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AFRICA: “Women’s Decade”: Greater Attention to Implementation

Omer Redi

ADDIS ABABA, Feb 22 2010 (IPS) - Fears that the impact of the global economic meltdown would affect funding to various development areas have been rife. Already, several governments have cut their budgets for HIV and AIDS and bilateral and multilateral funding partners have done likewise.

The promise of Africa's Decade for Women is action on the various declarations and conventions which have not yet delivered gender equality. Credit:  Mercedes Sayagues/PlusNews

The promise of Africa's Decade for Women is action on the various declarations and conventions which have not yet delivered gender equality. Credit: Mercedes Sayagues/PlusNews

Tanzania was the first to announce a a 25 percent budget cut early in 2009. Gender, which already receives the lowest budget allocation in most African countries, will suffer more.

According to UNIFEM’s 2008 Progress of the World’s Women report, government budgets are the largest single source of financing for gender equality and women’s empowerment in most countries.

But even with overseas development assistance (ODA) accounting for five to 10 percent of national budgets, the amounts actually allocated to gender equality are negligible and often hard to quantify because of a lack of sex disaggregated data.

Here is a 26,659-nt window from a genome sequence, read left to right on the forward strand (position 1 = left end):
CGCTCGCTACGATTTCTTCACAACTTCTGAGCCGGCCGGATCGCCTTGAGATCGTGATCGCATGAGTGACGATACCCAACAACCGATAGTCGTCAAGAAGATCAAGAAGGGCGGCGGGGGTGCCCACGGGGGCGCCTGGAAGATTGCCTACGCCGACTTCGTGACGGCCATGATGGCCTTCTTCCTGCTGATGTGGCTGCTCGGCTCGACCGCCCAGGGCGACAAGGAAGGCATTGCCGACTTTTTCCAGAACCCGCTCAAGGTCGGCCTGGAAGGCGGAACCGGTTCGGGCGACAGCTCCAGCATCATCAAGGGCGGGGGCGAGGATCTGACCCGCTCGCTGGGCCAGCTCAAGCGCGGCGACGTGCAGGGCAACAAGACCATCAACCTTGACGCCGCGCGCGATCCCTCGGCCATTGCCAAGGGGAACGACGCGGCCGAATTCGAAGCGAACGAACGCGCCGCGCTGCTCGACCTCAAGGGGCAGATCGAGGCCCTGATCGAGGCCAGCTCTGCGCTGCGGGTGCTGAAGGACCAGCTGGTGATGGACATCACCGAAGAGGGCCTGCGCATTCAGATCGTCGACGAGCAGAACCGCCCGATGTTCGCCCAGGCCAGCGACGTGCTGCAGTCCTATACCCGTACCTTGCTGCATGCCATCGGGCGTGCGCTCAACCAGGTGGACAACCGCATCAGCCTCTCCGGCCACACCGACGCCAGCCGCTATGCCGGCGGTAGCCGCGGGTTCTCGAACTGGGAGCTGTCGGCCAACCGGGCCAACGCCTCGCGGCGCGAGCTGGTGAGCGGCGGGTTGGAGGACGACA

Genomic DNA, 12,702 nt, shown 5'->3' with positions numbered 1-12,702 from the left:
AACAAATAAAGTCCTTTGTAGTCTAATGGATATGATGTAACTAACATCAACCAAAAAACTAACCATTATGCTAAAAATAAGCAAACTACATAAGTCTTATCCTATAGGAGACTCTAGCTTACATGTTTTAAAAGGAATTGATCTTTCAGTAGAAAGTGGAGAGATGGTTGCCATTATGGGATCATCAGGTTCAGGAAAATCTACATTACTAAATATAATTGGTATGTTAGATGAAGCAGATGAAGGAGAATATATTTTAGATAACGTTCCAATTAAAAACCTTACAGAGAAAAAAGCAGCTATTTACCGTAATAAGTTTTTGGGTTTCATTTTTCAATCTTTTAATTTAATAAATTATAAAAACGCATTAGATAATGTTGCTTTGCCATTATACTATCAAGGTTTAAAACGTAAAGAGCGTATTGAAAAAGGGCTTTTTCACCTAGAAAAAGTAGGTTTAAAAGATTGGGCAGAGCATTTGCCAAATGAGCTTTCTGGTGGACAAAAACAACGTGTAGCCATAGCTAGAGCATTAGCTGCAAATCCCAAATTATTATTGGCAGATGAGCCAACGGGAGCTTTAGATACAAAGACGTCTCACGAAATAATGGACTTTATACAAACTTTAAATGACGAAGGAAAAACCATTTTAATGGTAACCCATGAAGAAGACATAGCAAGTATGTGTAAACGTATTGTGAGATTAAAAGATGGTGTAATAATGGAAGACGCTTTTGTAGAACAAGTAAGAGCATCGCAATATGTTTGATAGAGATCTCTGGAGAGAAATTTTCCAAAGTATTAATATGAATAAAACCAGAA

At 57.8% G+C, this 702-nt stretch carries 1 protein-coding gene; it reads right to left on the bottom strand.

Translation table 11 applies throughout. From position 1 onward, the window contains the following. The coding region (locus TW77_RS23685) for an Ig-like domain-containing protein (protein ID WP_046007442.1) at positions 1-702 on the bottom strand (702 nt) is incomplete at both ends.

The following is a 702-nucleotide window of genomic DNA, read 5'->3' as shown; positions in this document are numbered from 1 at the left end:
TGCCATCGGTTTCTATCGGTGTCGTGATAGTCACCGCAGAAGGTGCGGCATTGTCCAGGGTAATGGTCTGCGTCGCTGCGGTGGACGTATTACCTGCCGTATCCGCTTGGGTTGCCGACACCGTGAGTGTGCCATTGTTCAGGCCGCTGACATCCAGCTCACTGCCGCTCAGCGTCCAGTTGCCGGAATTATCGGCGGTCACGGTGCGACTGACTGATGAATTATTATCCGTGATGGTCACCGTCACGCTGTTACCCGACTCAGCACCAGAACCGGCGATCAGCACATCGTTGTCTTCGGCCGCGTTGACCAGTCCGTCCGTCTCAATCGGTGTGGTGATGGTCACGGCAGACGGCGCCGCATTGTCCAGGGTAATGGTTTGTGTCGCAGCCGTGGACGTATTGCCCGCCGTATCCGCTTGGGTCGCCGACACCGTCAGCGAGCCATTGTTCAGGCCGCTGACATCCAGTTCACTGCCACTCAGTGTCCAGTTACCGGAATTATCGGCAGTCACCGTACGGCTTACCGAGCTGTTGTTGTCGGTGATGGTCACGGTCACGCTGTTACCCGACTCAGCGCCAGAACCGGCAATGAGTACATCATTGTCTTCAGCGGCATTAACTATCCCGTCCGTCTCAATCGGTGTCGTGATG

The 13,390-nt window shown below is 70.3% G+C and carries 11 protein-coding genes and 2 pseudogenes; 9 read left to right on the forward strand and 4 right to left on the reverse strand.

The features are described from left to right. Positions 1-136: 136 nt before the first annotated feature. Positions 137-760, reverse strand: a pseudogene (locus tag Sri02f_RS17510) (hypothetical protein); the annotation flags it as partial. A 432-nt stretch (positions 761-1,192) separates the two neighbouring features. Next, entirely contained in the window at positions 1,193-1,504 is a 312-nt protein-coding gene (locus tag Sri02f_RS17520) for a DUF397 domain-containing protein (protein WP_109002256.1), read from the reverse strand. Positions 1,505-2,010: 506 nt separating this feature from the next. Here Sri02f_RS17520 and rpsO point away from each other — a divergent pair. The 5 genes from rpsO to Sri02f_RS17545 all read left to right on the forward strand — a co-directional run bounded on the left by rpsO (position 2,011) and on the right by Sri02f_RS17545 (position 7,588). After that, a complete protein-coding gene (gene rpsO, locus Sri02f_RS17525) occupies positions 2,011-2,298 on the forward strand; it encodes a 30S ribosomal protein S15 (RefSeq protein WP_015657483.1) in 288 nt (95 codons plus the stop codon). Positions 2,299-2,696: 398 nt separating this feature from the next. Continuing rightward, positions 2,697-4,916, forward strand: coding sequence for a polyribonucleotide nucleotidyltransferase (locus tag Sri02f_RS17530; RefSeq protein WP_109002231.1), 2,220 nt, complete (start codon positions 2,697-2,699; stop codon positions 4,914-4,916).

Decade in defence of women’s rights

This has prompted the Women and Gender Development Directorate at the African Union (AU) to initiate the African Women’s Decade – to rescue gender issues from being dropped from member states’ budget lines altogether.

“We looked at the financial crisis and realised that if we don’t generate attention again, we will not be able to get financial support; we are going to be lost, our budgets are going to vanish at national level and we won’t be able to implement the initiatives,” said Litha Musyimi-Ogana, Director of the Directorate.

According to Ogana, the African Decade for Women, which will span the years 2010 – 2020, is also a mechanism to accelerate the implementation and attainment of the goals stated in the various, declarations, protocols and conventions the AU has adopted. Among them, four key documents – Section 4/L of the AU Constitutive Act; the Protocol to the African Charter on Human and Peoples’ Rights on the Rights of Women in Africa; the Solemn Declaration on Gender Equality; and the African Union Gender Policy – as well as the African Fund for Women define the AU “gender architecture”.

The Solemn Declaration calls on member states to launch campaigns to end violence against women and on Jan. 30, the AU launched the Africa Unite Campaign to end Violence against Women. In line with Article 5 of the Declaration and the Protocol on the Rights of Women in Africa, the AU has given member states up to 2020 to achieve 50/50 representation of women and men  in politics and decision-making.

But even before the gloom possible budget cuts cast over the gender agenda, Ogana said having these rights incorporated in member states’ policies has been a challenge for the AU.

“We want to use the launch of the decade to push governments to work hard on women’s issues; those who have not ratified the various documents to ratify, those who have already ratified to put money aside for implementation,” Ogana stated.